Thursday, September 29, 2011


Unbroken: A World War II Story of Survival, Resilience, and Redemption Unbroken: A World War II Story of Survival, Resilience, and Redemption by Laura Hillenbrand

My rating: 5 of 5 stars

Historical writing is a difficult endeavor since it requires rigorous detail integration as well as a special kind of fact-based imagination and faith to bring the full rich, subtle texture of the people, places, and events into full bloom. Laura Hillenbrand's high-fidelity use of language to put the reader in the times could be as good as the David McCullough's, except she has this great power to evoke and connect personally; that served as a conduit between Louis Zamperini and me. She is able to bring specific moments in the life of this remarkable person into sharp poignancy as she recounts his experiences in intimate detail. For example, there's a beautiful passage where the Louis and another castaway were past starvation towards the latter-end of a 47 day journey at sea in a rubber raft where the winds calm and ocean turns to glass. It was in that moment that Louis was filled with such sublime joy and peace as he looked over the ocean and sky even though he had lost almost half his weight and was on the precipice of death. That moment resurfaced later in the tent of a Billy Graham revival as Louis was struggling with hatred and revenge, alcoholism and imminent divorce. This one moment of sublime peace was the miracle that leavened his soul to spring up into a miracle of forgiveness and redemption from the evil visited upon him by nature and by the evil intentions of his prison guards.

There are other harbingers and signals that give added meaning to the events in the book like the train whistle that Louis heard in the prison camp that reminded him of his childhood running away from home in a train, or the scars that accumulated on his body that told the story of his life that would reappear later in the book, or the role of running in Louis's life.

This is a book about physical, emotional, and spiritual endurance that pushed one man to his absolute limits, and ultimately about the real miraculous power of Christ's redeeming atonement to assuage the physical and spiritual evil/dischord that is part of the Human Condition.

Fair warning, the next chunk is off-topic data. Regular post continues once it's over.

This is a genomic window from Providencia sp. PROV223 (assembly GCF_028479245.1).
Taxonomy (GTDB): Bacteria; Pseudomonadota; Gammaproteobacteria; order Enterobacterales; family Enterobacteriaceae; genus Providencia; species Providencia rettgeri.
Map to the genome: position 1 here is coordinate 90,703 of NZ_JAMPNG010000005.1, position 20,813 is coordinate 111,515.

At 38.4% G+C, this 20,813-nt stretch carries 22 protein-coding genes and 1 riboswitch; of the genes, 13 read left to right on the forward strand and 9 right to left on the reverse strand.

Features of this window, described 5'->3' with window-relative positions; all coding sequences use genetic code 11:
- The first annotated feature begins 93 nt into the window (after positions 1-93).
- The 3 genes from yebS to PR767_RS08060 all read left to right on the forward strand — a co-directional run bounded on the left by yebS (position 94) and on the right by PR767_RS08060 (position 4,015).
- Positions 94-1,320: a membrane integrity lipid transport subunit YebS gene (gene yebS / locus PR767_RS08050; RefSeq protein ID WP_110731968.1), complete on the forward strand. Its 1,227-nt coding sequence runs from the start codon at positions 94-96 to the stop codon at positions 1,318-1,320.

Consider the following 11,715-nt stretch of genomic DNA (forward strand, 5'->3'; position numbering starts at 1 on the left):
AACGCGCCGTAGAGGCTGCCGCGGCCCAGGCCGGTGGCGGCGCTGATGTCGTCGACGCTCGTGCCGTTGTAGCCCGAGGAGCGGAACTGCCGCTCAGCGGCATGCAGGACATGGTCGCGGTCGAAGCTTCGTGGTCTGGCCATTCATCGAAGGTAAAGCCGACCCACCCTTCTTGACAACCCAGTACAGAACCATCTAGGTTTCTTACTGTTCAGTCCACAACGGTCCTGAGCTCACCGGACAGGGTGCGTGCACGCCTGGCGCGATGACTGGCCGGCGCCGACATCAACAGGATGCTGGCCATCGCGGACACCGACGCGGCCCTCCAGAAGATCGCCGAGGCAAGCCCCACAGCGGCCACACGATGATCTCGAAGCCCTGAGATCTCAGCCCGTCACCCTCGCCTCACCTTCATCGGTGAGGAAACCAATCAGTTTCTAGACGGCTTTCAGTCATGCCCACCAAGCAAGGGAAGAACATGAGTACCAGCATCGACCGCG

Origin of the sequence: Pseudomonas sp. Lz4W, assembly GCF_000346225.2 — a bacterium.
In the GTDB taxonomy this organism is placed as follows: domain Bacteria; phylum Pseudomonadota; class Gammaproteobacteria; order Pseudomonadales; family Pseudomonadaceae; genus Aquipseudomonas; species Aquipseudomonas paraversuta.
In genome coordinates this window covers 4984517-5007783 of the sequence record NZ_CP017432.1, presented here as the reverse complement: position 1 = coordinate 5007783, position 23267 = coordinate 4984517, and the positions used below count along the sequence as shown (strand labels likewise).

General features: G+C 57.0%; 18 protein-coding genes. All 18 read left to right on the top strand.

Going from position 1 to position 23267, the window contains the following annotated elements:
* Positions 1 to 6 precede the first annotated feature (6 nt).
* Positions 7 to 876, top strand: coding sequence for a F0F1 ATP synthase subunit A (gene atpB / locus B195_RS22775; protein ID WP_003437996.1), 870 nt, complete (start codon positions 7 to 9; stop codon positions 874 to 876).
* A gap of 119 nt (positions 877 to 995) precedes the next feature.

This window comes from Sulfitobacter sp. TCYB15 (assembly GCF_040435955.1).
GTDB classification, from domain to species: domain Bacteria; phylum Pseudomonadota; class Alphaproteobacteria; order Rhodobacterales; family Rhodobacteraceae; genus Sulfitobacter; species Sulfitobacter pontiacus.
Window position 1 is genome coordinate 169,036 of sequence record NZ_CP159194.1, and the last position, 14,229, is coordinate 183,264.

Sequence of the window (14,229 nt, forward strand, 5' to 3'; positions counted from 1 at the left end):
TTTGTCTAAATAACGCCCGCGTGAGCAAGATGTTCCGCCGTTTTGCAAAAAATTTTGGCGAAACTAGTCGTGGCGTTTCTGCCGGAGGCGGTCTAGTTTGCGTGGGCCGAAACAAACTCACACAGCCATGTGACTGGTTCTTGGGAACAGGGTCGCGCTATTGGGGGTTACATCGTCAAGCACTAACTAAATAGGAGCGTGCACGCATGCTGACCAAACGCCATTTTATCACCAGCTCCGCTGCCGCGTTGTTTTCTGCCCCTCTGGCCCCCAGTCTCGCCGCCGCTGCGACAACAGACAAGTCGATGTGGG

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Alexander HamiltonAlexander Hamilton by Ron Chernow

My rating: 4 of 5 stars

I had this book on my 'to-read' list for a couple of years now. Initially, I was drawn to learn more about this man who was the illegitimate son of a bankrupt farmer living in the culturally rancid West Indies where more slaves were imported than the entire 13 American Colonies combined. To think about what Alexander Hamilton overcame to become the man he was is quite inspirational. He was an autodidact of the classical type who worked with indefatigable passion and expediency. He was courageous on the battlefield, and became the singular friend and confidant of General Washington in the revolution and during the 8 years of Washington’s presidency. In his time of service as the Secretary of Treasury he single-handedly designed and erected the largest branch of the federal government at the time which would, within a generation, place the United States on an economic footing that would rival that of the major world powers and eventually help propel the United States to become the manufacturer and bank of the world. Hamilton was also instrumental, with the help of Madison, in the establishment of our federalist system of government that endured the crucible of the War between the States and has since proven to be one of the most stable, free, and prosperous forms of government of a virtuous people ever created.

It was a bit painful reading about Hamilton’s affair with the unscrupulous Maria Reynolds, but it is also instructive to see how men of such talent and capacity fall from grace—as a caution to others. In the end, Hamilton was undone by a political foe who killed him in cold blood during a duel after Hamilton refused the first shot. It was an amazing life and a personality that was precisely situated to in a key role to midwife the creation of the greatest nation in history, and the last best hope of Man.

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